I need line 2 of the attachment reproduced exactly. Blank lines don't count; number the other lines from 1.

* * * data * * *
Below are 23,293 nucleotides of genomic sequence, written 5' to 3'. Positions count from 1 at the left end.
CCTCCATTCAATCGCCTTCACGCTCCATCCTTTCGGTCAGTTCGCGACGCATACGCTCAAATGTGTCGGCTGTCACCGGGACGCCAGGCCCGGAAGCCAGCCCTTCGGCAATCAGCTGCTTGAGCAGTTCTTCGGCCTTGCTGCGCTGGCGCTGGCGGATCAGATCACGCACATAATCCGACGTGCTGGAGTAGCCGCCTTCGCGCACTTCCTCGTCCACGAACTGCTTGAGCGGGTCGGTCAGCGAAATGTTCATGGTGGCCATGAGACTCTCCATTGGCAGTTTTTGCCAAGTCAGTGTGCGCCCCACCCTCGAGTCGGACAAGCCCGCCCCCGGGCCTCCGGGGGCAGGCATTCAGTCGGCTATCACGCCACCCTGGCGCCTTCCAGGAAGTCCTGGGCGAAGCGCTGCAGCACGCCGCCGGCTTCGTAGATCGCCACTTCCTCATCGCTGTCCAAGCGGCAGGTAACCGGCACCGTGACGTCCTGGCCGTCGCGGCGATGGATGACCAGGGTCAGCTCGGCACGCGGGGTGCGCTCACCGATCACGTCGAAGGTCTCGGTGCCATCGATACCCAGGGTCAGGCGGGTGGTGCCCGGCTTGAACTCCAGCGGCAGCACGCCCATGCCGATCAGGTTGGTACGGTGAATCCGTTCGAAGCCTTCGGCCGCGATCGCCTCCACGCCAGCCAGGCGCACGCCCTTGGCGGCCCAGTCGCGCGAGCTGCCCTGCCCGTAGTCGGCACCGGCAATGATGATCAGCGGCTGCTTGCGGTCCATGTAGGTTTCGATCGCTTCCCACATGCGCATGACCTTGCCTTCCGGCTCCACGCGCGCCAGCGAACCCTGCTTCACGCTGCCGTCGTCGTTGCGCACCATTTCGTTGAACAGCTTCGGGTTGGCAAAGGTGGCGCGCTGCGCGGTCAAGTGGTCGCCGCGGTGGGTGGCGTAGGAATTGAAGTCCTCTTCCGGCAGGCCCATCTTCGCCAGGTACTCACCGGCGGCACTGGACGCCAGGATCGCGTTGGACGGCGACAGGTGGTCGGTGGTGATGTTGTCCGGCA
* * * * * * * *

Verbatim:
CCTCCATTCAATCGCCTTCACGCTCCATCCTTTCGGTCAGTTCGCGACGCATACGCTCAAATGTGTCGGCTGTCACCGGGACGCCAGGCCCGGAAGCCAGCCCTTCGGCAATCAGCTGCTTGAGCAGTTCTTCGGCCTTGCTGCGCTGGCGCTGGCGGATCAGATCACGCACATAATCCGACGTGCTGGAGTAGCCGCCTTCGCGCACTTCCTCGTCCACGAACTGCTTGAGCGGGTCGGTCAGCGAAATGTTCATGGTGGCCATGAGACTCTCCATTGGCAGTTTTTGCCAAGTCAGTGTGCGCCCCACCCTCGAGTCGGACAAGCCCGCCCCCGGGCCTCCGGGGGCAGGCATTCAGTCGGCTATCACGCCACCCTGGCGCCTTCCAGGAAGTCCTGGGCGAAGCGCTGCAGCACGCCGCCGGCTTCGTAGATCGCCACTTCCTCATCGCTGTCCAAGCGGCAGGTAACCGGCACCGTGACGTCCTGGCCGTCGCGGCGATGGATGACCAGGGTCAGCTCGGCACGCGGGGTGCGCTCACCGATCACGTCGAAGGTCTCGGTGCCATCGATACCCAGGGTCAGGCGGGTGGTGCCCGGCTTGAACTCCAGCGGCAGCACGCCCATGCCGATCAGGTTGGTACGGTGAATCCGTTCGAAGCCTTCGGCCGCGATCGCCTCCACGCCAGCCAGGCGCACGCCCTTGGCGGCCCAGTCGCGCGAGCTGCCCTGCCCGTAGTCGGCACCGGCAATGATGATCAGCGGCTGCTTGCGGTCCATGTAGGTTTCGATCGCTTCCCACATGCGCATGACCTTGCCTTCCGGCTCCACGCGCGCCAGCGAACCCTGCTTCACGCTGCCGTCGTCGTTGCGCACCATTTCGTTGAACAGCTTCGGGTTGGCAAAGGTGGCGCGCTGCGCGGTCAAGTGGTCGCCGCGGTGGGTGGCGTAGGAATTGAAGTCCTCTTCCGGCAGGCCCATCTTCGCCAGGTACTCACCGGCGGCACTGGACGCCAGGATCGCGTTGGACGGCGACAGGTGGTCGGTGGTGATGTTGTCCGGCA